New generation “smart salt trucks” soon introduced for Walvis Bay

Walvis Bay Salt Holdings announced this week a new generation of salt trucks would be commissioned by 2021, to haul bulk salt between the salt mine south of Walvis Bay and the port of Walvis Bay. Up to 700 000 tons of bulk salt are transported annually.

The new fleet of smart trucks (officially known as the A – Double Side tipper truck) would be introduced by Unitrans Namibia, the official transport contractor for Walvis Bay Salt Holdings. Walvis Bay Salt Holdings will become the first company in Africa to introduce these smart trucks to its operations.
The new trucks are twenty seven metres long (the current fleet of interlink trucks are twenty five metres long), but is drastically more efficient in that it has less bearing on the road, a wider turn circle, high rollover stability and less salt spillage.
The smart truck has almost double the load capacity of the current fleet of interlink trucks and would haul a total of 64 tons in one go. The drastic improvement in load capacity will ensure the current daily sorties between the salt pans and the port of Walvis Bay would be reduced from a current 80 trips per day to 44. In addition more axles added to these smart trucks will also reduce the burden on the roads by 11 %
The Managing Director of Walvis Bay Salt Holdings, Mr. André Snyman assured residents of Walvis Bay on Wednesday that the new truck concept would lessen the current impact bulk salt transport has on certain streets in the harbour town, most notably Kovambo Nujoma Lane and 5th Road. Just the fact that the number of daily trips will halve, the new generation truck will generate less noise and has reduced greenhouse gas emissions.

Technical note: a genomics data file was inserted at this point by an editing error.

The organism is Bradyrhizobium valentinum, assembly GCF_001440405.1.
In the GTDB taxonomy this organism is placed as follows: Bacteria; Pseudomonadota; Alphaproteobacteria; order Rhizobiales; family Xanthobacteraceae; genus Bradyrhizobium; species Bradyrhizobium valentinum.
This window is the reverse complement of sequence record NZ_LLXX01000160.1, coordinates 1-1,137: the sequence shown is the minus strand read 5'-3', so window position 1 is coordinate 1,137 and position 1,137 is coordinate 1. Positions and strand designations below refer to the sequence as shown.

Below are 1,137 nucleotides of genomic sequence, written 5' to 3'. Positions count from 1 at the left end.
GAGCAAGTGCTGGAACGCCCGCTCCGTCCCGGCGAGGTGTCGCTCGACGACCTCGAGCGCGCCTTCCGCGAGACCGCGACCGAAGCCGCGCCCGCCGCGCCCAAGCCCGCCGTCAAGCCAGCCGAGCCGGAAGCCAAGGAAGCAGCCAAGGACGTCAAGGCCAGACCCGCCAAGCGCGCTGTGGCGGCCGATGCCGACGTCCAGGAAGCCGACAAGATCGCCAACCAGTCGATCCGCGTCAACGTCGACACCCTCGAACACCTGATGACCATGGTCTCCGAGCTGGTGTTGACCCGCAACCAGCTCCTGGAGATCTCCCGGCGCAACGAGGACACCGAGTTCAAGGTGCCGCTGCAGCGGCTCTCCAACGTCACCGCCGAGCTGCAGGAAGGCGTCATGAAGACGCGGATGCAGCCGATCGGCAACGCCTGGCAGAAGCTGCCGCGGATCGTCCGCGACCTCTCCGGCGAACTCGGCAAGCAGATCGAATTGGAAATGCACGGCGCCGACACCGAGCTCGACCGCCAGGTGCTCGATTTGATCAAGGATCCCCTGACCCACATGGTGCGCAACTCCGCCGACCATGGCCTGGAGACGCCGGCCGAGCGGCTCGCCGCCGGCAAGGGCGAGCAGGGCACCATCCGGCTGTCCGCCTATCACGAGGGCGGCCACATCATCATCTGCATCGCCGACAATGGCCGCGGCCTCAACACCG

Snyman further said Walvis Bay Salt Holdings will continue to look at solutions to reduce the impact bulk salt hauling has on certain segments of Walvis Bay’s public infrastructure. The Company will also not hesitate to embrace new concepts and new technology as it develops, to reduce the impact.
“Bear with us. We will continue to look for solutions”, he said.

Salt pipeline not available

Walvis Bay Salt Holdings announced this week it has abandoned plans to construct a salt transportation pipeline between the salt pans and the port of Walvis Bay. The under-ground pipeline would have crossed the Walvis Bay lagoon.

The Managing Director of Walvis Bay Salt Holdings, Mr. André Snyman explained during a public meeting the pipeline would cost between N$250 and N$300 million and that the return on investment would not be possible.
Snyman added Walvis Bay Salt Holdings continues to investigate options for the mass transportation of salt between the mine and the port of Walvis Bay in a sustainable manner. Snyman said any new technology or methods that could in future cut out the use of trucks would be welcomed. In the meantime, the Company continues to invest in vehicles with technology that reduces noise, emissions, and vibration. (See other reports on page 1 and 2 in this regard).

Brick paving the answer

At a public meeting at Walvis Bay Salt Holdings on Wednesday, the idea was floated to replace the current blacktop surface on the intersection of Nangolo Mbumba Drive and 5th Road (picture) with a brick paving surface. According to the General Manager of Roads and Building Control of the municipality of Walvis Bay, Mr. André Burger, that would protect the road surface from deforming under the wheels of heavy vehicles. A brick paving surface has much more resistance against the torque of vehicle and truck wheels. Mr. Burger called for a pubic-private partnership to replace the intersection’s surface, suggesting the cost must be absorbed by the municipality and Walvis Bay Salt Holding in equal portions.

 

 

 

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